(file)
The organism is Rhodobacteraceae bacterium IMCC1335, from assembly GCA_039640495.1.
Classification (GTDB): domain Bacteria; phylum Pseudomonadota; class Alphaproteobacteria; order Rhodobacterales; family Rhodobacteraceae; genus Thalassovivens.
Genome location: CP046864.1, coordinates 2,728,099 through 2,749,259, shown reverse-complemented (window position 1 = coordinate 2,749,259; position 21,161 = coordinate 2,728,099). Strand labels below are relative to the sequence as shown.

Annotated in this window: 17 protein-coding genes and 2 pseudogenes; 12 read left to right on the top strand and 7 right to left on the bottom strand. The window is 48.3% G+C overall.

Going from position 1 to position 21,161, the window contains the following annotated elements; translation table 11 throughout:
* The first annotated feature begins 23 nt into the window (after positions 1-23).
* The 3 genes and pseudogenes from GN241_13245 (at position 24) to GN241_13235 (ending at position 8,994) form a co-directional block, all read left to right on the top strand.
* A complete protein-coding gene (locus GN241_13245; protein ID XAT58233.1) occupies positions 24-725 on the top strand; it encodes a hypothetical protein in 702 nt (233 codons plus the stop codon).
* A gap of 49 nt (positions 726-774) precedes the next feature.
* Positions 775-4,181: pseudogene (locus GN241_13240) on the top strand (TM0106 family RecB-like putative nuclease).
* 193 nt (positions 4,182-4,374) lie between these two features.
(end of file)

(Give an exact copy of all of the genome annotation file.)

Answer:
The organism is Rhodobacteraceae bacterium IMCC1335, from assembly GCA_039640495.1.
Classification (GTDB): domain Bacteria; phylum Pseudomonadota; class Alphaproteobacteria; order Rhodobacterales; family Rhodobacteraceae; genus Thalassovivens.
Genome location: CP046864.1, coordinates 2,728,099 through 2,749,259, shown reverse-complemented (window position 1 = coordinate 2,749,259; position 21,161 = coordinate 2,728,099). Strand labels below are relative to the sequence as shown.

Annotated in this window: 17 protein-coding genes and 2 pseudogenes; 12 read left to right on the top strand and 7 right to left on the bottom strand. The window is 48.3% G+C overall.

Going from position 1 to position 21,161, the window contains the following annotated elements; translation table 11 throughout:
* The first annotated feature begins 23 nt into the window (after positions 1-23).
* The 3 genes and pseudogenes from GN241_13245 (at position 24) to GN241_13235 (ending at position 8,994) form a co-directional block, all read left to right on the top strand.
* A complete protein-coding gene (locus GN241_13245; protein ID XAT58233.1) occupies positions 24-725 on the top strand; it encodes a hypothetical protein in 702 nt (233 codons plus the stop codon).
* A gap of 49 nt (positions 726-774) precedes the next feature.
* Positions 775-4,181: pseudogene (locus GN241_13240) on the top strand (TM0106 family RecB-like putative nuclease).
* 193 nt (positions 4,182-4,374) lie between these two features.